A Comparison Of Two Appraoches To Teaching Games.effects On Skill, Decision-making, And Perceived Competence

Por: A. Drakou, D. Chatzopoulos e E. Glenia.

Athens 2004: Pre-olympic Congress

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The purpose of the present study was to investigate the effectiveness of two approaches in teaching soccer at school: the technique approach and the games approach. The technique approach focuses on acquiring technical skills via drills. The games approach emphasizes in developing tactical awareness and decision-making in small game situations [5]. The two approaches were investigated in relevance to their effects on skill execution, decision-making and perceived competence.


Middle school students (12-13 years old) were taught soccer (15 lessons) by either a games approach (n=36) or a technique approach (n=39). In the beginning and at the end of the intervention the "Game Performance Assessment Instrument" [2] was administered, to examine skill execution and decision-making. Perceived competence was assessed by pre and post administration of the subscale "perceived competence" of the "Intrinsic Motivation Inventory" [1]. Separate analyses of covariance (ANCOVA) were conducted to test the differences between the two groups (games and technique). The paired samples t-test was applied for tracking down the differences between the initial and final values of each variable in the same group. The significance level was set at p<.05


According to the results of the ANCOVAs there were no significant differences between the two groups in any of the three variables (skill execution, decision making and perceived competence). Regarding skill execution, the t-test revealed that both groups had been improved significantly (table 1, technique group t=3.88, games group t=2.09). Concerning decision-making, the t-test showed that only the games group had been improved significantly (t=2.85). Regarding perceived competence, there was no significant improvement in either of the two groups.

Table 1. Mean (M) and Standard Deviation (SD) of the variables.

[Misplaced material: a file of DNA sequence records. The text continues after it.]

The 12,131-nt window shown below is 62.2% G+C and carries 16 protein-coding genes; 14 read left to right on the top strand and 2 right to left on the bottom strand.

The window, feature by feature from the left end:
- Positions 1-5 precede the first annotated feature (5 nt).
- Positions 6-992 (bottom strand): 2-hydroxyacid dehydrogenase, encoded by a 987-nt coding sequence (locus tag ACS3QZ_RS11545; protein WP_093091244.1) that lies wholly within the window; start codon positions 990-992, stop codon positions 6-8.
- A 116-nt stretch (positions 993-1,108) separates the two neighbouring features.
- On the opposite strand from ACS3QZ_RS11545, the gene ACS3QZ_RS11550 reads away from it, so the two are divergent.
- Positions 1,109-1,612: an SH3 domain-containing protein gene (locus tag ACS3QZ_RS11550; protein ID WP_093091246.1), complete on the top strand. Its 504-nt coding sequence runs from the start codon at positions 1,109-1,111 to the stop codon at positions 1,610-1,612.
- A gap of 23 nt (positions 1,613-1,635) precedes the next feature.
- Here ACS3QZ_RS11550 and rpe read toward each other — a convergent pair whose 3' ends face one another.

Games group


Games group


M (SD)

M (SD)

M (SD)

M (SD)

Skill execution

1.04 (.70)

1.11 (.50)

1.45 (.76)

1.36 (.63)


1.42 (1.18)

1.68 (1.050

1.80 (1.09)

2.52 (1.72)

Perceived competence

4.08 (1.61)

3.88 (1.52)

4.41 (1.57)

4.38 (1.55)


The significant improvement of skill execution in both groups and the finding of nonsignificant difference between them, support Sweeting and Rink (1999), who suggest that game-like conditions may facilitate skill development. Regarding decision-making, even though the ANCOVA revealed no significant difference between the two groups, the fact that only the games group showed a significant improvement can be seen as evidence that, the games approach has a positive effect on the development of decision-making. This finding is consistent to those of other studies [3]. The nonsignificant finding between the two groups regarding perceived competence, might be attributed to the strong teaching skills of the instructors. This finding may mean that when effective teachers are used, there is no affective advantage for any of the two approaches. The nonsignificance in perceived competence may also be possibly a result of the measurement. Perhaps, a qualitative measurement would be more suitable for detecting the potential impact of games and technique approaches, on students perceived competence. A more thorough investigation needs to be done, to provide evidence about this issue.


  1. MCAuley, E., Dungan, T. & Tammen, V. (1989). Research Quarterly for Exercise and Sport, 60(1), 48-58.
  2. Oslin, J., Mitchell, S. & Griffin, L. (1998). Journal of Teaching in Physical Education, 17, 231-243.
  3. Stuart, A. & Thorpe, R. (1997). British Journal of Physical Education, 28(3), 17-21.
  4. Sweeting, T. & Rink, J. (1999). Journal of Teaching in Physical Education, 18, 216-233.
  5. Turner, A. & Martinek, T. (1995). Quest, 47, 44-63.



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